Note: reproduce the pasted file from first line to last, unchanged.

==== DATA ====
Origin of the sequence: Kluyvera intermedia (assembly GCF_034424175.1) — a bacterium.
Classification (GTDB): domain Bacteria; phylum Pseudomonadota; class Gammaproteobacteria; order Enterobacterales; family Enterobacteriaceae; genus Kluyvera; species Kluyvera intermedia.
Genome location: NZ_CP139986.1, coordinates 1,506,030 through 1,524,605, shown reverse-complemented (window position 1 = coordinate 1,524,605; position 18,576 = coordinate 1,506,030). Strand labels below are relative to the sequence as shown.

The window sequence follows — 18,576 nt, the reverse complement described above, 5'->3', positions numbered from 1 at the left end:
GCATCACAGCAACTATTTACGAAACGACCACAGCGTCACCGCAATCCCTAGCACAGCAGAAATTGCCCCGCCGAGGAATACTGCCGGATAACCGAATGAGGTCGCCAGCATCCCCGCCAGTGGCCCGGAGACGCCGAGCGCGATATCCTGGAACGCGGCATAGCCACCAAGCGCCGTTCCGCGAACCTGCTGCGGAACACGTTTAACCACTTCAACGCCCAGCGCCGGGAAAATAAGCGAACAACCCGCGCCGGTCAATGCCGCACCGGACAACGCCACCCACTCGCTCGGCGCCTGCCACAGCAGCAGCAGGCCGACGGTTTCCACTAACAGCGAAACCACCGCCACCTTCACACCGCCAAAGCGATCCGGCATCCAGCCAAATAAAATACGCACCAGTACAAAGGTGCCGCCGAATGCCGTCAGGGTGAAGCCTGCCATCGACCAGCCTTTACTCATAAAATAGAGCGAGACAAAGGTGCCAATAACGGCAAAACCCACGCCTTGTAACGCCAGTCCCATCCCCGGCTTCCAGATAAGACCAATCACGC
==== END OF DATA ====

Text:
Origin of the sequence: Kluyvera intermedia (assembly GCF_034424175.1) — a bacterium.
Classification (GTDB): domain Bacteria; phylum Pseudomonadota; class Gammaproteobacteria; order Enterobacterales; family Enterobacteriaceae; genus Kluyvera; species Kluyvera intermedia.
Genome location: NZ_CP139986.1, coordinates 1,506,030 through 1,524,605, shown reverse-complemented (window position 1 = coordinate 1,524,605; position 18,576 = coordinate 1,506,030). Strand labels below are relative to the sequence as shown.

The window sequence follows — 18,576 nt, the reverse complement described above, 5'->3', positions numbered from 1 at the left end:
GCATCACAGCAACTATTTACGAAACGACCACAGCGTCACCGCAATCCCTAGCACAGCAGAAATTGCCCCGCCGAGGAATACTGCCGGATAACCGAATGAGGTCGCCAGCATCCCCGCCAGTGGCCCGGAGACGCCGAGCGCGATATCCTGGAACGCGGCATAGCCACCAAGCGCCGTTCCGCGAACCTGCTGCGGAACACGTTTAACCACTTCAACGCCCAGCGCCGGGAAAATAAGCGAACAACCCGCGCCGGTCAATGCCGCACCGGACAACGCCACCCACTCGCTCGGCGCCTGCCACAGCAGCAGCAGGCCGACGGTTTCCACTAACAGCGAAACCACCGCCACCTTCACACCGCCAAAGCGATCCGGCATCCAGCCAAATAAAATACGCACCAGTACAAAGGTGCCGCCGAATGCCGTCAGGGTGAAGCCTGCCATCGACCAGCCTTTACTCATAAAATAGAGCGAGACAAAGGTGCCAATAACGGCAAAACCCACGCCTTGTAACGCCAGTCCCATCCCCGGCTTCCAGATAAGACCAATCACGC